This morning, I was listening to Jakub Jozef Orlinski’s remarkable new album, Anima Aeterna, which not surprisingly for this gifted young countertenor, features a wealth of Baroque masterpieces. On this album, however, Jakub has drawn from the music of Baroque composers who, for lack of a better phrase, have been left by the side of the road. Of course, he leads with his compatriot, Jan Dismas Zelenka, considered in his day to rival Bach’s mastery of counterpoint. Works by Johann Joseph Fux, Francisco Antonio de Almedia, Bartolomeo Nucci and Gennaro Manna also appear on the album. We first got our glimpse of Jakub when he was still a student at Julliard, during the Eastern Regionals of the Metropolitan Opera’s National Council Auditions and then later that spring in the title role of Jonathan Dove’s Flight (more about that much later in this blog). This month he returns to the Met to debut Matthew Aucoin’s Eurydice in what is for me the most eagerly awaited opera of the season.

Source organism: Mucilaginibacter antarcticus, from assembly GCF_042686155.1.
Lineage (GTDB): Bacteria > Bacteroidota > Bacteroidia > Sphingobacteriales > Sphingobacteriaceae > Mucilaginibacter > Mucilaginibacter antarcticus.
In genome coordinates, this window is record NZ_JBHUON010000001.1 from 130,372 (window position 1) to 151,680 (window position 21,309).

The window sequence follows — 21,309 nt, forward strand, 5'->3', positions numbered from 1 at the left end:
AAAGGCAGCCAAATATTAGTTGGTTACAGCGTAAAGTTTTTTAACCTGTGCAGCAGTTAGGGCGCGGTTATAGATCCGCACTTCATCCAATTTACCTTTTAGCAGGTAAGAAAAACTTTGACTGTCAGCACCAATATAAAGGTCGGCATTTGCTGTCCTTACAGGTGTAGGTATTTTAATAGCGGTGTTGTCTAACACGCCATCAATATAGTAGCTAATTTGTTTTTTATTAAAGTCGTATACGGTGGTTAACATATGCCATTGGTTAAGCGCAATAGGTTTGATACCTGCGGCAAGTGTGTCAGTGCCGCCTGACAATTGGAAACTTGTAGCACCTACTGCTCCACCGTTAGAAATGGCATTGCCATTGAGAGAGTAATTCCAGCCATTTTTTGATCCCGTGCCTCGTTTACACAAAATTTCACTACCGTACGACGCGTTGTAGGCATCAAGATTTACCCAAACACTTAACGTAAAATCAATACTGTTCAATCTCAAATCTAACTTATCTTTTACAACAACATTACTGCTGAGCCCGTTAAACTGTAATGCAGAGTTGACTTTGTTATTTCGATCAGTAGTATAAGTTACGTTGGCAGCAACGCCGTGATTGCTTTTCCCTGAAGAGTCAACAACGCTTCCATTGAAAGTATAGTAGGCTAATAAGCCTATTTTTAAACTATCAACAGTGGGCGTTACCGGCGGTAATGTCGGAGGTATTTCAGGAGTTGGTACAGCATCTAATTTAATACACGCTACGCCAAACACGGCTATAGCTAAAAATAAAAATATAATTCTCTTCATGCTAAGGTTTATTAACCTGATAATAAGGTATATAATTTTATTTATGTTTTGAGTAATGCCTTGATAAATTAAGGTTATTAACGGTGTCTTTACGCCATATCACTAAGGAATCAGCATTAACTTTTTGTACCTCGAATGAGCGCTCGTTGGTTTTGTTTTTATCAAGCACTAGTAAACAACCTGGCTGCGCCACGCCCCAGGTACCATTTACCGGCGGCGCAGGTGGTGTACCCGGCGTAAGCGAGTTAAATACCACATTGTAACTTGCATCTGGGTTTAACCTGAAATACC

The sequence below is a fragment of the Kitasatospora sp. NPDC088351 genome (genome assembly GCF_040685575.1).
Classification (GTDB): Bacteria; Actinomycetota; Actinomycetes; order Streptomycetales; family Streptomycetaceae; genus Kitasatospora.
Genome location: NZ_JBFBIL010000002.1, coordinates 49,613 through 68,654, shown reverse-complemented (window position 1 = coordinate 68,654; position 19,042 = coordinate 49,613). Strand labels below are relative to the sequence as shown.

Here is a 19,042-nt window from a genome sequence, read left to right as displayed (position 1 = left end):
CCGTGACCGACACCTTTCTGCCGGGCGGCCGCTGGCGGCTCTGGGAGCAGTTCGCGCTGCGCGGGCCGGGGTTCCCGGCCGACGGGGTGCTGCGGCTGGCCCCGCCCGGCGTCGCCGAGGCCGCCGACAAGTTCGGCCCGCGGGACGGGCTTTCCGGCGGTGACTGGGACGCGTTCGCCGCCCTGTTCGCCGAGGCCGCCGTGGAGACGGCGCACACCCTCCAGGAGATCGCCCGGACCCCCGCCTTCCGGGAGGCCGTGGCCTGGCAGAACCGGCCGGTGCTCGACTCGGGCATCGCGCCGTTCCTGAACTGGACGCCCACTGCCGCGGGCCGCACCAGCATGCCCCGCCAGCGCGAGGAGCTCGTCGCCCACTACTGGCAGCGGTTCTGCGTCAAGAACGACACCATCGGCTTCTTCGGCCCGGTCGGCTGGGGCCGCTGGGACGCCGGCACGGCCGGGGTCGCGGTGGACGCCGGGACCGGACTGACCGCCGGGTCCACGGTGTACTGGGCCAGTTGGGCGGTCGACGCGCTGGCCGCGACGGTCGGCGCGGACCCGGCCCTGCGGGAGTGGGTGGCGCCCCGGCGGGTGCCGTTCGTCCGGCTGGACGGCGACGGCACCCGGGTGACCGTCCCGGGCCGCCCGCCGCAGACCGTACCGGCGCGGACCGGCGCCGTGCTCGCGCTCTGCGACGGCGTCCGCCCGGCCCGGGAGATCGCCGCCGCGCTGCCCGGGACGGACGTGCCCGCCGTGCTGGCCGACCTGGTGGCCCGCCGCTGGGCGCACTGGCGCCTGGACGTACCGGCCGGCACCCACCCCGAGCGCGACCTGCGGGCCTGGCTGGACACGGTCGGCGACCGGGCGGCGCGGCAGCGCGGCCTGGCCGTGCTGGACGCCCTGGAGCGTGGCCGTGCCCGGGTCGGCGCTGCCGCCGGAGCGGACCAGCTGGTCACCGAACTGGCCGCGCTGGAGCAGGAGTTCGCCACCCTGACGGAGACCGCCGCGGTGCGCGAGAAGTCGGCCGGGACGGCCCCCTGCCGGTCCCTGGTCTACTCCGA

Jakub’s album has inspired me to include as a running interlude, those composers who for one reason or another have been left on the side of the road in this blog. Zelenka is the first of these. He wrote two oratorios based on Psalm 50, the famous Miserere mei that we first encountered with Josquin and Allegri back in the Rennaisance. While his lengthier D Minor version (ZWV 56) garners the headlines for its innovative counterpoint and daring harmonies, I prefer the propulsive and utterly devestating C Minor version (ZWV 57).
Miserere mei Deus secundum magnam misericordiam tuam et secundum multitudinem miserationum tuarum dele iniquitatem meam
Have mercy on me, O God, according to thy great mercy. And according to the multitude of thy tender mercies blot out my inequity.
Jan Dismas Zelenka, Misrerere in C Minor, ZWV 57: